We hypothesized that NF-κB-dependent histone acetylation during memory consolidation is a molecular feature particularly required for the formation of enduring memories. To test this hypothesis we used three different training protocols: one group of animals received a weak training (3 min of object exploration) which did not induce LTM; another group received a standard training (10 min) that induced LTM which lasts for 24 h but not for 1 week; and the last group received a strong training (15 min) that induced LTM that lasts for 7 days. We found an induction of general histone H3 acetylation of the chromatin in the hippocampus only in animals trained with the strong training protocol. Therefore, these data suggest that the consolidation of more persistent memories differ at the molecular level from the less enduring memories by the induction of this epigenetic mechanism. Next, we explored if the increment in histone acetylation is dependent on NF-κB (Figure 1E). We found that NF-κB inhibition by κB decoy impaired memory persistence and concomitantly, prevented the induction of general H3 acetylation (Federman et al., 2013).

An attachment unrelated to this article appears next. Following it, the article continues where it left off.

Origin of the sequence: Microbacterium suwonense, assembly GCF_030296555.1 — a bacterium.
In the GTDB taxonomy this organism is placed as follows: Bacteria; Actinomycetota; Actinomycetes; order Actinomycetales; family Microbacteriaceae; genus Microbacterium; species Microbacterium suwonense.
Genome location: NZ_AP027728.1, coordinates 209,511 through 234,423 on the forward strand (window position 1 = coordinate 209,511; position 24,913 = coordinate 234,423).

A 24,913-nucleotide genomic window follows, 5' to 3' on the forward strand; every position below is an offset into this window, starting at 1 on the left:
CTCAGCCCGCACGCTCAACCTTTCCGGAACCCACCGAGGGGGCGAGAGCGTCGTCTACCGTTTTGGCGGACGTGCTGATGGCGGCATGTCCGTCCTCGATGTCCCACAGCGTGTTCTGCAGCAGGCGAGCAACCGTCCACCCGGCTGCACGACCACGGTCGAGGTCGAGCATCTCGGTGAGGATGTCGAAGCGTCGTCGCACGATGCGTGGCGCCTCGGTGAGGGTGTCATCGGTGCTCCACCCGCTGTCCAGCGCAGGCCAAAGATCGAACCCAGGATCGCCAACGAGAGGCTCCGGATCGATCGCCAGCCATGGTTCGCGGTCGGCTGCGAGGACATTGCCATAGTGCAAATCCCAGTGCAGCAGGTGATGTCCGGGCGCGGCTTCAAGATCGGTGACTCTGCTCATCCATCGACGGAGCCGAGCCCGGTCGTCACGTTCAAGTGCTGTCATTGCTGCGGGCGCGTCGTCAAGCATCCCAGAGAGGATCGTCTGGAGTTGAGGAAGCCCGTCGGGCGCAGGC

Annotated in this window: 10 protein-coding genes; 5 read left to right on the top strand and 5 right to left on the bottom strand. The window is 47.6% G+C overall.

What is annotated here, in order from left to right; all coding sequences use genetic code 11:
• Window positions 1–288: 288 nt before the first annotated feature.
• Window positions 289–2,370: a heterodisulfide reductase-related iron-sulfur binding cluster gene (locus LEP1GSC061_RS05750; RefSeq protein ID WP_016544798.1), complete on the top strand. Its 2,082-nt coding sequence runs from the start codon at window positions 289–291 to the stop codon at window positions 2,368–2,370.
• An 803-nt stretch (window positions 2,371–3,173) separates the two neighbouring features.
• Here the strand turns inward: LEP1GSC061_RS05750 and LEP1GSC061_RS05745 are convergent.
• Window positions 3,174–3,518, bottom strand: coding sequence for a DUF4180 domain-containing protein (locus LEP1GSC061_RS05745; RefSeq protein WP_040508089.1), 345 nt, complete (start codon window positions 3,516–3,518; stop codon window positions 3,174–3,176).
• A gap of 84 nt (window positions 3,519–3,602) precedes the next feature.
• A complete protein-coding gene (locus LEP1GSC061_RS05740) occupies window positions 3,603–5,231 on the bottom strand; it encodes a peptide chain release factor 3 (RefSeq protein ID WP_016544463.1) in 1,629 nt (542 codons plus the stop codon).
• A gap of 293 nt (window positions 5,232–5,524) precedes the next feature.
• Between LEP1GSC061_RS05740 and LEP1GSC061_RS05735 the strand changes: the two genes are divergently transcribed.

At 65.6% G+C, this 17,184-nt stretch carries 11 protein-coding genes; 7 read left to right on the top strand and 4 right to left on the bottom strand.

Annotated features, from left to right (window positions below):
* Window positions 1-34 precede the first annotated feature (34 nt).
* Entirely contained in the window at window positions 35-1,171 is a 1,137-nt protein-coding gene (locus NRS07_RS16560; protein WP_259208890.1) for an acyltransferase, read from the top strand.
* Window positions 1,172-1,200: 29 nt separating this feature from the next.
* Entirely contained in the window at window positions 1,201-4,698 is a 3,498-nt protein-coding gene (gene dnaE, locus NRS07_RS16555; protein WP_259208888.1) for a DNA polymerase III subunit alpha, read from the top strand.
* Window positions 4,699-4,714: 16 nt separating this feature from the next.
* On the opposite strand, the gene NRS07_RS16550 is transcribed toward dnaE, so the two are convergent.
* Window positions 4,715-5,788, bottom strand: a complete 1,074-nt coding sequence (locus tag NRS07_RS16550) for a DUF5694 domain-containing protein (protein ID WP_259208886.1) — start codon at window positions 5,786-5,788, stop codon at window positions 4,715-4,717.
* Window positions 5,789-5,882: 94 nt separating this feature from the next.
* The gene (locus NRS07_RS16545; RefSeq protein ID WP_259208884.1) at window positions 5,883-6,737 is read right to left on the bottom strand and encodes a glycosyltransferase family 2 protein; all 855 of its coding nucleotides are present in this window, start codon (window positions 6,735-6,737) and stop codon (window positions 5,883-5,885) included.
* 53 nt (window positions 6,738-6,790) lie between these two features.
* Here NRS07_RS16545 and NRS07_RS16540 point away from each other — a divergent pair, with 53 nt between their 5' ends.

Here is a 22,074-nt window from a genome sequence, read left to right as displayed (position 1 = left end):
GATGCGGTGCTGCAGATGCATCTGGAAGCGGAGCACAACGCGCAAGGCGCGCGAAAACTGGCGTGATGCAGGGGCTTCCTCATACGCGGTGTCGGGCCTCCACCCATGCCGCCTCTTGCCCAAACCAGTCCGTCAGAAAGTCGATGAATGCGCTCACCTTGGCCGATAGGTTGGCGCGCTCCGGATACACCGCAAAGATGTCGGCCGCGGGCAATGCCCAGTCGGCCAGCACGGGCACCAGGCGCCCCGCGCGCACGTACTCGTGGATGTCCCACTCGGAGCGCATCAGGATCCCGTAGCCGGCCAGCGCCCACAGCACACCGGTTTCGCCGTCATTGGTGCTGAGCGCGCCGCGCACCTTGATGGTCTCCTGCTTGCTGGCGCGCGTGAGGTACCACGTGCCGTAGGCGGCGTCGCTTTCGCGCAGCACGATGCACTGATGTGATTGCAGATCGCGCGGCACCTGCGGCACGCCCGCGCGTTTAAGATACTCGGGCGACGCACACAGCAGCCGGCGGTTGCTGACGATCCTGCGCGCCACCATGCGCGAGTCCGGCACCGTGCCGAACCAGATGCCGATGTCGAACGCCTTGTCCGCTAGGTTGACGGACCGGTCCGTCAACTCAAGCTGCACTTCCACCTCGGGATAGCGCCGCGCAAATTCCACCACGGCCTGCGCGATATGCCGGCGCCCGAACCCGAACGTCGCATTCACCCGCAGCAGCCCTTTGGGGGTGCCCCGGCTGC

Following up on these findings, we investigated if specific genes involved in memory consolidation showed histone acetylation changes. In particular, we studied the promoters of zif268 as an instance of immediate-early gene (Davis et al., 2003; Soulé et al., 2008) and calcium/calmodulin kinase II δ (camk2d) as an instance of late gene (Sirri et al., 2010; Lucchesi et al., 2011). We found a significant increase in histone H3 acetylation at a specific NF-κB-regulated promoter region of the camk2d gene, which was reversed by NF-κB inhibition (Figure 1E). This H3 acetylation increment led to CaMKIIδ mRNA induction 3 h after strong training, but not after weaker training protocols (Federman et al., 2013). No changes in histone acetylation were found in the promoter of the immediate-early gene zif268. This work presents a molecular link between NF-κB transcription factor activation, epigenetic mechanisms, and late gene expression in the regulation of memory persistence.